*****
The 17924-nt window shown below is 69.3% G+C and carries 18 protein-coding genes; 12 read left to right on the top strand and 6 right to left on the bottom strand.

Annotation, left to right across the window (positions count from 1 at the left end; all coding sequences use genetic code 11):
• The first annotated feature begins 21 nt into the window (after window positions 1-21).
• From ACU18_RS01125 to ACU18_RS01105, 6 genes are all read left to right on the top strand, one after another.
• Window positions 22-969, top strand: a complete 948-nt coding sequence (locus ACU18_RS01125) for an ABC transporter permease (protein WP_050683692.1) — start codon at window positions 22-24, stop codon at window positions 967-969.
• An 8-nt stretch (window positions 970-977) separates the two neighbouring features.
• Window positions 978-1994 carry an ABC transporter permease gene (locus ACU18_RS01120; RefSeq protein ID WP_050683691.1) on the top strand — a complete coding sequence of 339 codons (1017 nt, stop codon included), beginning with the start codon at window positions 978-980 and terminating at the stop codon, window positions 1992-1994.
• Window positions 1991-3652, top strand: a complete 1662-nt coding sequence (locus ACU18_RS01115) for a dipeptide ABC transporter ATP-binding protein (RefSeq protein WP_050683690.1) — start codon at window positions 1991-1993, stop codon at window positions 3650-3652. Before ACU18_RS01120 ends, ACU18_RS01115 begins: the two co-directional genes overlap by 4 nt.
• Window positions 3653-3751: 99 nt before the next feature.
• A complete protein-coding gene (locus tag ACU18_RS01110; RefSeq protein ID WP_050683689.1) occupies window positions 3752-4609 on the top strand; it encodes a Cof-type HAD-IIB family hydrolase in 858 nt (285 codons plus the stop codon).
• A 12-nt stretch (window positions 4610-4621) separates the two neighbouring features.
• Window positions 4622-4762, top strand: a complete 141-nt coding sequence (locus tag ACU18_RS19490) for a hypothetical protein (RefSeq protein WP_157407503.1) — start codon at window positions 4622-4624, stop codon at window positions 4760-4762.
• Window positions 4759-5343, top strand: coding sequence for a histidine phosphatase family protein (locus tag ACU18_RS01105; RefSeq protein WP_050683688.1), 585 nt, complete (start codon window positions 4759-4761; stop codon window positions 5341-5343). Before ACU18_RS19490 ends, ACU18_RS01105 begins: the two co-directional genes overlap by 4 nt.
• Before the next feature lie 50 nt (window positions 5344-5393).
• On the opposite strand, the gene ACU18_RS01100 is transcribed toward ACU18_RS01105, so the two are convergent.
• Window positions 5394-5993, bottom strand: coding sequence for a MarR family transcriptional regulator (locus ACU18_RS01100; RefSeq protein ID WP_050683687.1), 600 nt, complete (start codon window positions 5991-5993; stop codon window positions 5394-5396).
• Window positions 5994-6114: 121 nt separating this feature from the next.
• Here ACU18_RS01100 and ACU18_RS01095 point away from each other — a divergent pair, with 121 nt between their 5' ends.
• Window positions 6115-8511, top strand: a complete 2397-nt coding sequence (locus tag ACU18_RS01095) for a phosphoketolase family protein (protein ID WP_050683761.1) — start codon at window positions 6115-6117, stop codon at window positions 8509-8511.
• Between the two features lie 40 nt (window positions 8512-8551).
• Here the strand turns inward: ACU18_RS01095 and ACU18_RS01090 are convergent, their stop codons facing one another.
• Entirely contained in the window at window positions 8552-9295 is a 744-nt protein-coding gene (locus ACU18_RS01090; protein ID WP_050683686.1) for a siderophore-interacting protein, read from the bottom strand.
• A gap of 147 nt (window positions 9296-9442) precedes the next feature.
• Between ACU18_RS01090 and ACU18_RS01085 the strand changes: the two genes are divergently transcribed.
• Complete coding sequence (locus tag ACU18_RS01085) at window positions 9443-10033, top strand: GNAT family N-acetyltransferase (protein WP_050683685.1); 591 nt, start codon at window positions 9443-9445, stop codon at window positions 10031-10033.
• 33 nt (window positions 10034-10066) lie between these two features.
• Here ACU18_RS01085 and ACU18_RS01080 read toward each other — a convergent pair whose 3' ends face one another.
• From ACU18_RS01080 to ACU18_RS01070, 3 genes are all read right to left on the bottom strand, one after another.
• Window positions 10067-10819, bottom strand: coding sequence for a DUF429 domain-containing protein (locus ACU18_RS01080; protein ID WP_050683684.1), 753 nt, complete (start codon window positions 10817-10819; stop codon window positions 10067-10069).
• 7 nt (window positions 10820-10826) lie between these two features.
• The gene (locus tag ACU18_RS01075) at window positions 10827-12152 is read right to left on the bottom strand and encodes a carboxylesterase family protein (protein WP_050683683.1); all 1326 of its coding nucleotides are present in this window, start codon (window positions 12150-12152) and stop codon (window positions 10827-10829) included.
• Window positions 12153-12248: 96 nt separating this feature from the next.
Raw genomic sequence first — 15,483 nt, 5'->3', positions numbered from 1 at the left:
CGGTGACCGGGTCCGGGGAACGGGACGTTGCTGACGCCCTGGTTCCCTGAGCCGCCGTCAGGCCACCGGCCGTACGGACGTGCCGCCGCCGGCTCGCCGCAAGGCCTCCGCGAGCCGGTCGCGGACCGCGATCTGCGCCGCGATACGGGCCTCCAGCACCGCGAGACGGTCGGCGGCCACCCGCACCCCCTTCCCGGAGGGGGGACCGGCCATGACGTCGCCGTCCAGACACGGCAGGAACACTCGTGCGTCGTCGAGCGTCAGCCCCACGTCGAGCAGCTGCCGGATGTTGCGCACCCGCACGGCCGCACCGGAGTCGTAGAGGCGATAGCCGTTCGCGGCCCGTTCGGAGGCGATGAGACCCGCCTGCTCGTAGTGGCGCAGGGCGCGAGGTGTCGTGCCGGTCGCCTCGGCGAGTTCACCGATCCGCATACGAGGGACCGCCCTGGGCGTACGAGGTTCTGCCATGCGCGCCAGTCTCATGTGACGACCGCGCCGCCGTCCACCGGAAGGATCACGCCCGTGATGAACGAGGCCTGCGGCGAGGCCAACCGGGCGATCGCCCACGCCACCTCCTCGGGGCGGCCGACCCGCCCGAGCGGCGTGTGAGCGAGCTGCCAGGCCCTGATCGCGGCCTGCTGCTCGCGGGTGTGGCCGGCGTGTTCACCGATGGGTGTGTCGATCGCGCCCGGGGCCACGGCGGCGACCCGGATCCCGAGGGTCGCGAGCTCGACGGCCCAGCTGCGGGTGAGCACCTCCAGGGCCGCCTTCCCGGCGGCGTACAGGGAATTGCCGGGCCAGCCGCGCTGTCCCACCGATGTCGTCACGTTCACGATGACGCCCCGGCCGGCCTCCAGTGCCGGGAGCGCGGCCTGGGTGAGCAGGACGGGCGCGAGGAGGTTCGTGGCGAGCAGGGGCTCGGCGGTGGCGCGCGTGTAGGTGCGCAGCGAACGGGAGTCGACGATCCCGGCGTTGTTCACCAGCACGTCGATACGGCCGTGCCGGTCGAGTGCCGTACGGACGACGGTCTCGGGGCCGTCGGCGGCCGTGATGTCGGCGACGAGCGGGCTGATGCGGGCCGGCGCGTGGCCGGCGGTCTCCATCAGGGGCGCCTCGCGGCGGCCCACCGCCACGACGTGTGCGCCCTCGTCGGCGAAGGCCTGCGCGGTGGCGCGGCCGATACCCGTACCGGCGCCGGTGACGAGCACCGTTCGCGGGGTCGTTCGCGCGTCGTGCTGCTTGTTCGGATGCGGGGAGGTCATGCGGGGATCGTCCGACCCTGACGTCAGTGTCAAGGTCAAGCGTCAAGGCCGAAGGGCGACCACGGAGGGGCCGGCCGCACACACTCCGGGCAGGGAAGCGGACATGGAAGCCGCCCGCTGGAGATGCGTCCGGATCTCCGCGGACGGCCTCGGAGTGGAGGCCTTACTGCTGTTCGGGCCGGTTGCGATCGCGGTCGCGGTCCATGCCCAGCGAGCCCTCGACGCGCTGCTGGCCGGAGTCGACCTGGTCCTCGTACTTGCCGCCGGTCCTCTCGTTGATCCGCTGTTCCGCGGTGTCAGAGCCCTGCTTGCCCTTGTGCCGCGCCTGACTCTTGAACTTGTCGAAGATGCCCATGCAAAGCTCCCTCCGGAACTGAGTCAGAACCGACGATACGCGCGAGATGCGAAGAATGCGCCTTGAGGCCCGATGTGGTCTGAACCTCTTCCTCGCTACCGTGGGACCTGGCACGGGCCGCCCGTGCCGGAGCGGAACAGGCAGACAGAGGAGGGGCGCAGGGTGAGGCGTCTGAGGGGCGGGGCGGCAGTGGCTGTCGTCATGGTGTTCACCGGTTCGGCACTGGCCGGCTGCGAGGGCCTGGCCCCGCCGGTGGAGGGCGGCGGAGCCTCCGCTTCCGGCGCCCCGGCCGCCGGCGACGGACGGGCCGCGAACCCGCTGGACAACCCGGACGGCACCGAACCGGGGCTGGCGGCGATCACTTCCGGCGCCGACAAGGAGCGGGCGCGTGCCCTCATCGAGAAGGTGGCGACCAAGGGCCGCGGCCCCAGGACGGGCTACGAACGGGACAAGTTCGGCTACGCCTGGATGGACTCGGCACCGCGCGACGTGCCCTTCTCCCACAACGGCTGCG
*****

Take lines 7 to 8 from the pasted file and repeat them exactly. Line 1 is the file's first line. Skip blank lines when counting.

• Window positions 978-1994 carry an ABC transporter permease gene (locus ACU18_RS01120; RefSeq protein ID WP_050683691.1) on the top strand — a complete coding sequence of 339 codons (1017 nt, stop codon included), beginning with the start codon at window positions 978-980 and terminating at the stop codon, window positions 1992-1994.
• Window positions 1991-3652, top strand: a complete 1662-nt coding sequence (locus ACU18_RS01115) for a dipeptide ABC transporter ATP-binding protein (RefSeq protein WP_050683690.1) — start codon at window positions 1991-1993, stop codon at window positions 3650-3652. Before ACU18_RS01120 ends, ACU18_RS01115 begins: the two co-directional genes overlap by 4 nt.